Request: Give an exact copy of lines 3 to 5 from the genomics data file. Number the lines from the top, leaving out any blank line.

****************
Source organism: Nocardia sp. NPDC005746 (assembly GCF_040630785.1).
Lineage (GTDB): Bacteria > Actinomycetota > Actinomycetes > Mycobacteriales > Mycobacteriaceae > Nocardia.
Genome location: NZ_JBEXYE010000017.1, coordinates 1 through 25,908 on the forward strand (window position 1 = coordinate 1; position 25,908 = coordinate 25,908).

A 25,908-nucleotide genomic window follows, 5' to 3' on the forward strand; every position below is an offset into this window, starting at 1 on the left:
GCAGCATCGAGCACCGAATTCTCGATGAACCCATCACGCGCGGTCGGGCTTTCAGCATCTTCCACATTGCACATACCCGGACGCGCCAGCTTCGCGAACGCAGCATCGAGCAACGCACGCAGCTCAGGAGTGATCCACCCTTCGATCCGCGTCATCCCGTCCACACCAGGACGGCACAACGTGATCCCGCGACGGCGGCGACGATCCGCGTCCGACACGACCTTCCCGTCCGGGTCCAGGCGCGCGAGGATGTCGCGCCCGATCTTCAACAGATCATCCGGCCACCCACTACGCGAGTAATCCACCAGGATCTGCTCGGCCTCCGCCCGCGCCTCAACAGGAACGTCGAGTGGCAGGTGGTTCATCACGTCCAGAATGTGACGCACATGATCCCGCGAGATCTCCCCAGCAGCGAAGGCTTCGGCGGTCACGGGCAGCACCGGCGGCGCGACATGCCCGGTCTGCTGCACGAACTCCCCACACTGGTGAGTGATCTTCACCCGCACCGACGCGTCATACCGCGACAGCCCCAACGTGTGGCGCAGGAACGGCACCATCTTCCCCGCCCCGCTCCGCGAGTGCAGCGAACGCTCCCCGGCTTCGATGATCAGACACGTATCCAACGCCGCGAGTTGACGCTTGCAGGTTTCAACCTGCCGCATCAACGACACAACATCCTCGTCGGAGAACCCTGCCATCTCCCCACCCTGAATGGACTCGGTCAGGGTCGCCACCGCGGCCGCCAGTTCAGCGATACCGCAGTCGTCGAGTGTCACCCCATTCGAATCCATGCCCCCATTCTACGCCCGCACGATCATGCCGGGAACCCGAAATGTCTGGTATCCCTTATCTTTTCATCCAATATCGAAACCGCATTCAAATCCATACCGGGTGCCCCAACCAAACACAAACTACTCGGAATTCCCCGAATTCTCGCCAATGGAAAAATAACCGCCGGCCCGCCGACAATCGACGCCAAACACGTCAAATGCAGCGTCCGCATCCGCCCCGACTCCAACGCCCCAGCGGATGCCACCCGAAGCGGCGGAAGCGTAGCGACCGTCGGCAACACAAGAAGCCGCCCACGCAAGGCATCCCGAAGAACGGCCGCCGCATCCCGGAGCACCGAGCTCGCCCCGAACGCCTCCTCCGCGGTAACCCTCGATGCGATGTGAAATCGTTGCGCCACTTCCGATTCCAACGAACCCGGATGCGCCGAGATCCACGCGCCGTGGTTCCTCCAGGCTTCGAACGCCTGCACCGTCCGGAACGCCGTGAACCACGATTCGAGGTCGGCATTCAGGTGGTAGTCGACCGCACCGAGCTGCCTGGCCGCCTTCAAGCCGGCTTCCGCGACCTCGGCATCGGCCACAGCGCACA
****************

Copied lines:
Genome location: NZ_JBEXYE010000017.1, coordinates 1 through 25,908 on the forward strand (window position 1 = coordinate 1; position 25,908 = coordinate 25,908).

A 25,908-nucleotide genomic window follows, 5' to 3' on the forward strand; every position below is an offset into this window, starting at 1 on the left:
GCAGCATCGAGCACCGAATTCTCGATGAACCCATCACGCGCGGTCGGGCTTTCAGCATCTTCCACATTGCACATACCCGGACGCGCCAGCTTCGCGAACGCAGCATCGAGCAACGCACGCAGCTCAGGAGTGATCCACCCTTCGATCCGCGTCATCCCGTCCACACCAGGACGGCACAACGTGATCCCGCGACGGCGGCGACGATCCGCGTCCGACACGACCTTCCCGTCCGGGTCCAGGCGCGCGAGGATGTCGCGCCCGATCTTCAACAGATCATCCGGCCACCCACTACGCGAGTAATCCACCAGGATCTGCTCGGCCTCCGCCCGCGCCTCAACAGGAACGTCGAGTGGCAGGTGGTTCATCACGTCCAGAATGTGACGCACATGATCCCGCGAGATCTCCCCAGCAGCGAAGGCTTCGGCGGTCACGGGCAGCACCGGCGGCGCGACATGCCCGGTCTGCTGCACGAACTCCCCACACTGGTGAGTGATCTTCACCCGCACCGACGCGTCATACCGCGACAGCCCCAACGTGTGGCGCAGGAACGGCACCATCTTCCCCGCCCCGCTCCGCGAGTGCAGCGAACGCTCCCCGGCTTCGATGATCAGACACGTATCCAACGCCGCGAGTTGACGCTTGCAGGTTTCAACCTGCCGCATCAACGACACAACATCCTCGTCGGAGAACCCTGCCATCTCCCCACCCTGAATGGACTCGGTCAGGGTCGCCACCGCGGCCGCCAGTTCAGCGATACCGCAGTCGTCGAGTGTCACCCCATTCGAATCCATGCCCCCATTCTACGCCCGCACGATCATGCCGGGAACCCGAAATGTCTGGTATCCCTTATCTTTTCATCCAATATCGAAACCGCATTCAAATCCATACCGGGTGCCCCAACCAAACACAAACTACTCGGAATTCCCCGAATTCTCGCCAATGGAAAAATAACCGCCGGCCCGCCGACAATCGACGCCAAACACGTCAAATGCAGCGTCCGCATCCGCCCCGACTCCAACGCCCCAGCGGATGCCACCCGAAGCGGCGGAAGCGTAGCGACCGTCGGCAACACAAGAAGCCGCCCACGCAAGGCATCCCGAAGAACGGCCGCCGCATCCCGGAGCACCGAGCTCGCCCCGAACGCCTCCTCCGCGGTAACCCTCGATGCGATGTGAAATCGTTGCGCCACTTCCGATTCCAACGAACCCGGATGCGCCGAGATCCACGCGCCGTGGTTCCTCCAGGCTTCGAACGCCTGCACCGTCCGGAACGCCGTGAACCACGATTCGAGGTCGGCATTCAGGTGGTAGTCGACCGCACCGAGCTGCCTGGCCGCCTTCAAGCCGGCTTCCGCGACCTCGGCATCGGCCACAGCGCACA